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Germany's refugee welcome wears thin

PEGIDA, an anti-Islam, anti-migrant movement, held its one-year anniversary at a rally in Dresden, Germany, on 19 October that was attended by at least 10,000 supporters
(Andrei Pungovschi/IRIN)

Images of Germans greeting refugees at Munich’s train station with cheers and teddy bears in early September were beamed around the world, but the welcome that asylum seekers receive after being dispersed to cities, towns and rural areas around the country is often quite different.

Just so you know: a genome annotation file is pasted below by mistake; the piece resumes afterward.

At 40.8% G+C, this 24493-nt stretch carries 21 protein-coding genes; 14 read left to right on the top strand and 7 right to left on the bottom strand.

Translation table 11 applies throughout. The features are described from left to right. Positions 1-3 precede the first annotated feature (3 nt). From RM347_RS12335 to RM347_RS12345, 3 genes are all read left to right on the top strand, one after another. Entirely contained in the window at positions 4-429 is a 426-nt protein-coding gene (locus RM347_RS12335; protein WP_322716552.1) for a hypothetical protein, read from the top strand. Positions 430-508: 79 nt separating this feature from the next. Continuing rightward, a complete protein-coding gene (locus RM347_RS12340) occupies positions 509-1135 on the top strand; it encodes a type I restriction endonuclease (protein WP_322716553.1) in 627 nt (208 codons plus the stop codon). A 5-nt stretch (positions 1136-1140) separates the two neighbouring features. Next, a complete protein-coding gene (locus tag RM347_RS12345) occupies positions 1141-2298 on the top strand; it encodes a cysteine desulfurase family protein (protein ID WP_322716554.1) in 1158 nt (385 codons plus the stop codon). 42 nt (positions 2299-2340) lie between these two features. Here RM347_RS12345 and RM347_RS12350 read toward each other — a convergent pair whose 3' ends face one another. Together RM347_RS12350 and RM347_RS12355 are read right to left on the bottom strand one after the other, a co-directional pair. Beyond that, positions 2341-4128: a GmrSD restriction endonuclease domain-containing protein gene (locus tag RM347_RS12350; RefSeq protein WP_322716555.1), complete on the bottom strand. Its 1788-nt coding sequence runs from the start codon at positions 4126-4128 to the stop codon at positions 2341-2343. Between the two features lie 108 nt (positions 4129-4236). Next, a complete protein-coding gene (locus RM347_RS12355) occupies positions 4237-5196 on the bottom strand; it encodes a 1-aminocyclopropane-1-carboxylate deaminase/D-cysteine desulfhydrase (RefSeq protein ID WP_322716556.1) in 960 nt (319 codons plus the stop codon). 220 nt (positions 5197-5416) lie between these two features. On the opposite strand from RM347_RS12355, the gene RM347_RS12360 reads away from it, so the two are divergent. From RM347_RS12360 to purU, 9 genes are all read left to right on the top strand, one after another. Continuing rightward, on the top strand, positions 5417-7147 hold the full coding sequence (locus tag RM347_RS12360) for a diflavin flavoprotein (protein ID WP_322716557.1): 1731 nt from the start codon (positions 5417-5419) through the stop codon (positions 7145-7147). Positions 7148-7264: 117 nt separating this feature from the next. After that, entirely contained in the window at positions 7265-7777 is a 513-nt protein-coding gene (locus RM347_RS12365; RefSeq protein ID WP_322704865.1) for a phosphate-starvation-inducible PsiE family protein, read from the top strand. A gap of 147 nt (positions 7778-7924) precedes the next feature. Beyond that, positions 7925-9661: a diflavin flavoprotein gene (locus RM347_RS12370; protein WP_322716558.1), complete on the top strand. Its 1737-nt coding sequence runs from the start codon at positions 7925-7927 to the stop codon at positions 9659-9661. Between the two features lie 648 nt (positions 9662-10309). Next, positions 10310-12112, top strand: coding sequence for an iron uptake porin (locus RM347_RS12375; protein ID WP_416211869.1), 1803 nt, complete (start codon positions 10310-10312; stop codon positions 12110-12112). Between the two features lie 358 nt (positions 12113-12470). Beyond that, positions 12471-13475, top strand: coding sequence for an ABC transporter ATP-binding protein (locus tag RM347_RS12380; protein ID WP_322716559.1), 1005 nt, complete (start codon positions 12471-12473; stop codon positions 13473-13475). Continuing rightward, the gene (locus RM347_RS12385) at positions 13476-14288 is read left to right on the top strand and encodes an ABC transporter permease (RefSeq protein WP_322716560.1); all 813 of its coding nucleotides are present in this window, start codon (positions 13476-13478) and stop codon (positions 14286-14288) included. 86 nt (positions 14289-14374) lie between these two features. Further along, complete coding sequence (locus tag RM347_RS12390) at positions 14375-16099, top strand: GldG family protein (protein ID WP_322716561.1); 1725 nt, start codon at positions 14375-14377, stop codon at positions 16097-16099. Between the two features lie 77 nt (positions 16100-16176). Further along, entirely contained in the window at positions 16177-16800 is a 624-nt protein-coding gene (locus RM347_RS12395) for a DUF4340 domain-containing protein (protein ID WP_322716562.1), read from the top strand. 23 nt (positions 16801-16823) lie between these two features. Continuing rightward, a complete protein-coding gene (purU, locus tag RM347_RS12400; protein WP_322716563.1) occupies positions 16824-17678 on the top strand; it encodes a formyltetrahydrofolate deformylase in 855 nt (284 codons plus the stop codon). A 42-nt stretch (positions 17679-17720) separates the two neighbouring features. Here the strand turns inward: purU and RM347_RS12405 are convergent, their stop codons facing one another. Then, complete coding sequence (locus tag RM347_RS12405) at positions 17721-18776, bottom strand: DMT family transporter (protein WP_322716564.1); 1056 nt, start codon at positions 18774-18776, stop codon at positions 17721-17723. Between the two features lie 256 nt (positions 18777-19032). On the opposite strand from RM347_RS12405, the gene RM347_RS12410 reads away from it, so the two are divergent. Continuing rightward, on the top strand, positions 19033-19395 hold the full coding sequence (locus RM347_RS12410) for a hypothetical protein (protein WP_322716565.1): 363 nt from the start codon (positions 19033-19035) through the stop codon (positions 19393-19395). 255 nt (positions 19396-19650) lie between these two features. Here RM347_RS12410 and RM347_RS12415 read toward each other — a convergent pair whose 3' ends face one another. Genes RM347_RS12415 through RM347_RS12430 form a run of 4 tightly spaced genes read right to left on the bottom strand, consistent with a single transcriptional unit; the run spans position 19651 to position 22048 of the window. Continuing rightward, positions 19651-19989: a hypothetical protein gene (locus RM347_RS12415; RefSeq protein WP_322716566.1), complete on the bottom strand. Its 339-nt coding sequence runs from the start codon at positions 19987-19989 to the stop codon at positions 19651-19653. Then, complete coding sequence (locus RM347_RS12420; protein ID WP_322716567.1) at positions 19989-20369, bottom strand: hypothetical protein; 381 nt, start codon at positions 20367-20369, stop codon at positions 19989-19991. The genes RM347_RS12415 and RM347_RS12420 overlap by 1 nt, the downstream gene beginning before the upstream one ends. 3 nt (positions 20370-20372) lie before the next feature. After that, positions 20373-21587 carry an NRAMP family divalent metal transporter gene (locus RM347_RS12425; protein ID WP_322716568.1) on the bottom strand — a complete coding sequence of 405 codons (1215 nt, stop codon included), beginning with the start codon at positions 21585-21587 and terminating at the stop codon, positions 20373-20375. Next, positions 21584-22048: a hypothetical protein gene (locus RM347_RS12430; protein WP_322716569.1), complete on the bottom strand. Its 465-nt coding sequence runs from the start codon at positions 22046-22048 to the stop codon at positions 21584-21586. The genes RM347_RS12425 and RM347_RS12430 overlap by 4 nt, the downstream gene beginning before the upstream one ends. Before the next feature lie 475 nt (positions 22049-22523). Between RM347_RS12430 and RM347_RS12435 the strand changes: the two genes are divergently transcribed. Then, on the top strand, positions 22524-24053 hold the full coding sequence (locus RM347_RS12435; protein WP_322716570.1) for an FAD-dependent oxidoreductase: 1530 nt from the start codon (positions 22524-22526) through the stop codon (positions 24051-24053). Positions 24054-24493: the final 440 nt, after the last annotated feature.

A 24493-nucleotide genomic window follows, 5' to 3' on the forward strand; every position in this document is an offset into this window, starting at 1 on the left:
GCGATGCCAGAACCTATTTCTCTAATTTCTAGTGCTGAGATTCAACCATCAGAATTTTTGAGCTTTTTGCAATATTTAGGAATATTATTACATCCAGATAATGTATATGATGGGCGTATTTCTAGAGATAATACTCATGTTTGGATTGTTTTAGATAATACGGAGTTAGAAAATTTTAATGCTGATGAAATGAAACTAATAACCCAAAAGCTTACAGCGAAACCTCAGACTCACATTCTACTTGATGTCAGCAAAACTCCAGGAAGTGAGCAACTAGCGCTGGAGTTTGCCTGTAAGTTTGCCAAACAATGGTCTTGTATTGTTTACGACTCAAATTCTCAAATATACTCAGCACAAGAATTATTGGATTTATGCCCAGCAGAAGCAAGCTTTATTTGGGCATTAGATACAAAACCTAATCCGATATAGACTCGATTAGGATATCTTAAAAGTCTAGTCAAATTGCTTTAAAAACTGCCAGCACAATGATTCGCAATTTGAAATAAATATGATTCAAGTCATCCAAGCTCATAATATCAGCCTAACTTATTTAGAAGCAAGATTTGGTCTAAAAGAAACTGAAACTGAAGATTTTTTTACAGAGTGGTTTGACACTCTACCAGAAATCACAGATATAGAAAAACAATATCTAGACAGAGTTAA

The logistical challenge of housing, feeding and registering all of these new arrivals is only the first hurdle for German authorities. The next stage of integrating hundreds of thousands of refugees is likely to be much harder and could take decades.

IRIN visited the small town of Pirna in Saxony to find out how one town and its new refugee population are coming to terms with the long process of adjustment.

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